Trade Policy Special Report
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Key Stories

The following are links to major stories on trade policy from The Washington Post. The most recent stories are listed first. Highlights on this page include:

House Rejects 'Fast Track' Trade Powers for President
September 26, 1998
The House voted 243 to 180 to reject a measure giving President Clinton enhanced trade negotiating authority, ending a star-crossed two-year drive that pitted Clinton and GOP leaders against rank-and-file Democrats and organized labor.

House Leaders See Trade as a Key Issue
July 20, 1998
Trade remains a divisive issue for both parties, though Republicans are betting that they have more to gain than lose from putting it once again on the national stage shortly before the election.

U.S. in Talks With EU On Easing Trade Curbs
February 4, 1998
The Clinton administration, seeking to revive its free-trade agenda, is talking with the European Union about striking a deal to reduce transatlantic trade barriers.

Chile Takes Its Trade Elsewhere
December 25, 1997
The delay of U.S. 'fast-track' legislation makes Canadian and Mexican products more attractive

Dem. Freshmen Faced Choice Between Labor and Business
December 12, 1997
For some freshmen Democrats in the House, their decision on a controversial trade bill was a choice between dancing with the date who brought them to the party or choosing another partner.

On Trade, U.S. Retreating Into Globalphobia
December 8, 1997
No longer, it seems, is there an unchallenged belief that Americans are better off when their economy is open and their government assumes the burdens of leadership in world affairs.

Florida Is Torn Over 'Fast Track' Trade-Offs
November 29, 1997
Florida is pulled in one direction by its bountiful but fragile agriculture while its thriving trade pushes it the other way. Its congressional delegation is similarly torn, with senators favoring the bill and most of Florida's House members opposing it.

Clinton a Changed Figure at This Trade Summit
November 23, 1997
President Clinton left for the Asia-Pacific Economic Cooperation (APEC) forum of heads of state in Seattle having been denied key trade powers by Congress; four years ago, he had just pushed through the North American Free Trade Agreement.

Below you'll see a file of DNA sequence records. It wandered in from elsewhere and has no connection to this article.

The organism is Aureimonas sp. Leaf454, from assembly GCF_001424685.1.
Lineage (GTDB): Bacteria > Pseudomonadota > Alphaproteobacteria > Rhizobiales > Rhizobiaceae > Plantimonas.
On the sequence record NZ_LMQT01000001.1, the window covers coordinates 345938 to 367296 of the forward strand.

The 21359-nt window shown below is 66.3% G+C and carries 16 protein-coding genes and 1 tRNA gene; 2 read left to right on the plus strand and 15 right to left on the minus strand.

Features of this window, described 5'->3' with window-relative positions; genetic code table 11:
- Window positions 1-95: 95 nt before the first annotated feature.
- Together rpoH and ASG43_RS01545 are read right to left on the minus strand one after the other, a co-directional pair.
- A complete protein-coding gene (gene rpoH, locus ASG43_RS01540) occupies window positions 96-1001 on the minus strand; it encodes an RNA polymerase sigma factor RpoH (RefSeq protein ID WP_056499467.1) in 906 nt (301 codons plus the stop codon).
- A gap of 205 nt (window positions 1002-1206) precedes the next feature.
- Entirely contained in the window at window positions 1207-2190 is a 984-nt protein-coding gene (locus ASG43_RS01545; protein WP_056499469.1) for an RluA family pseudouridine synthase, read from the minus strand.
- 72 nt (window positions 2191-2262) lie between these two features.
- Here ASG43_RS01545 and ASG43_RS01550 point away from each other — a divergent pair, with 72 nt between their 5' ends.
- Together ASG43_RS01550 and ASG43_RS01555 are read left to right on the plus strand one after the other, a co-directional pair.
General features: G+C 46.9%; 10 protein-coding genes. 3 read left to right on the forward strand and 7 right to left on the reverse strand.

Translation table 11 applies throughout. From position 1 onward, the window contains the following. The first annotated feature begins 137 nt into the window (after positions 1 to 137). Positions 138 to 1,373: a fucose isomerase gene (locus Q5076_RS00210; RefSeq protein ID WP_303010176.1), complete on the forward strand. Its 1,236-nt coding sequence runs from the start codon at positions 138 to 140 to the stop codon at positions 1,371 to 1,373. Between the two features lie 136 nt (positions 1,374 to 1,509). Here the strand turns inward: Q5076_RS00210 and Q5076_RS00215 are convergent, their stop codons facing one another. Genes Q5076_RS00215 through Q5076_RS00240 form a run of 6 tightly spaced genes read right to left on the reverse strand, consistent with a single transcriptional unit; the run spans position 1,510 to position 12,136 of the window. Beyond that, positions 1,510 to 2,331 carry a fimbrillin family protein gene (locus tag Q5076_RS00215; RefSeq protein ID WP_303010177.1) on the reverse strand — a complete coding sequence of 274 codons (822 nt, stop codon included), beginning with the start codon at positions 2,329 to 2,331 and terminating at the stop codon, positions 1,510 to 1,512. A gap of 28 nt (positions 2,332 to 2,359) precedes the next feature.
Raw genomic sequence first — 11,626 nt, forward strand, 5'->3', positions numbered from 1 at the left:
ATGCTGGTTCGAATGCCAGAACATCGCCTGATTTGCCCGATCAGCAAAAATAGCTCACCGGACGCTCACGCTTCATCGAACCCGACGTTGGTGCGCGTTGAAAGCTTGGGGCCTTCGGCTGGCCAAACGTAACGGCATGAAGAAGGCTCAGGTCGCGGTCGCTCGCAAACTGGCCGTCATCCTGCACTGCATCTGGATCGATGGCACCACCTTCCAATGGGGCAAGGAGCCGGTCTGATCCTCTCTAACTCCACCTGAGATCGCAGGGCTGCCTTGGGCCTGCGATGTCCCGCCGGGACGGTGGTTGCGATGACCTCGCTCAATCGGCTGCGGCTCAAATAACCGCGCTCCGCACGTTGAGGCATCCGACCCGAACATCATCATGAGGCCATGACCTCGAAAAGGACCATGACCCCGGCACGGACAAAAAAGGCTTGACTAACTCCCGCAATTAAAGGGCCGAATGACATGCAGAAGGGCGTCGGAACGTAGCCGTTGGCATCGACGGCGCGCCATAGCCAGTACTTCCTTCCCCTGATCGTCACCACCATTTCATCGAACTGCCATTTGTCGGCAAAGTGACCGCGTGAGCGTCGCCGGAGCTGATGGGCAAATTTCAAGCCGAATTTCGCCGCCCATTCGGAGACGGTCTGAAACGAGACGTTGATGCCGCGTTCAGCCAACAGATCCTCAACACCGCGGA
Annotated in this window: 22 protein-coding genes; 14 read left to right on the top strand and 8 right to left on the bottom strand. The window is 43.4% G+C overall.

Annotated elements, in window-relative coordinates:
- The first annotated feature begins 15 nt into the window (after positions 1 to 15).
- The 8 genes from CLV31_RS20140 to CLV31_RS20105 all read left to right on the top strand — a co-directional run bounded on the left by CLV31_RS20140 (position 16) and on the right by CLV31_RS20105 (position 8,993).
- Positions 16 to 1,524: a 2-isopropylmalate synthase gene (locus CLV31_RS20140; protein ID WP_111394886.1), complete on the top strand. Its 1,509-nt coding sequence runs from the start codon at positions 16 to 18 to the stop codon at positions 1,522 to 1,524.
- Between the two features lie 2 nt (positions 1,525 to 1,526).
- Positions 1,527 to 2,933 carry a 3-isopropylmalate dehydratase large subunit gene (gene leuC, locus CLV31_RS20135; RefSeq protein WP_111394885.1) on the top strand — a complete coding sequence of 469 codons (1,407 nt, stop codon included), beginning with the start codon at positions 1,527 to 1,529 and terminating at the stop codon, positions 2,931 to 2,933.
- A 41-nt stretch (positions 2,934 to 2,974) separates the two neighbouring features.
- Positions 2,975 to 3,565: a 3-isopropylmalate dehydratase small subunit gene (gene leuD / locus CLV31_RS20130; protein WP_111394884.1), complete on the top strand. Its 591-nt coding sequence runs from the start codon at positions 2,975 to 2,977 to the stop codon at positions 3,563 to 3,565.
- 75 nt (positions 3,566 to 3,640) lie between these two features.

President Takes Blame for 'Fast Track' Delay
November 11, 1997
Confronted with the failure of a frenetic, down-to-the-wire lobbying campaign, President Clinton asked Congress yesterday to delay action, most likely until next year, on a measure expanding the president's power to negotiate free-trade agreements.

$4 Billion in 'Fast Track' Incentives
November 6, 1997
President Clinton tried to lure skeptical House Democrats back into his camp with a $4 billion package of programs to help workers and communities harmed by international trade agreements.

'Fast Track' Passes First Test in Senate
November 5, 1997
President Clinton's proposal for expanded trade negotiating powers cleared a critical first hurdle in the Senate.

'Fast Track' Backers Switch to High Gear
November 4, 1997
President Clinton opened a final drive to salvage his high-stakes bid for expanded trade negotiating power, mixing last-minute concessions with warnings about the dire economic consequences if Congress turns him down.

Clinton Hits 'Fast Track' Opponents
October 28, 1997
Laying bare his frustration with many fellow Democrats, President Clinton complained that lawmakers who want to limit his power to negotiate trade agreements are pursuing an "America-last strategy" that is rooted in ignorance of the new international economy.

Richardson to Lobby for 'Fast Track' Bill
October 23, 1997
President Clinton has another rescue mission for Bill Richardson: Save his "fast track" free-trade plan.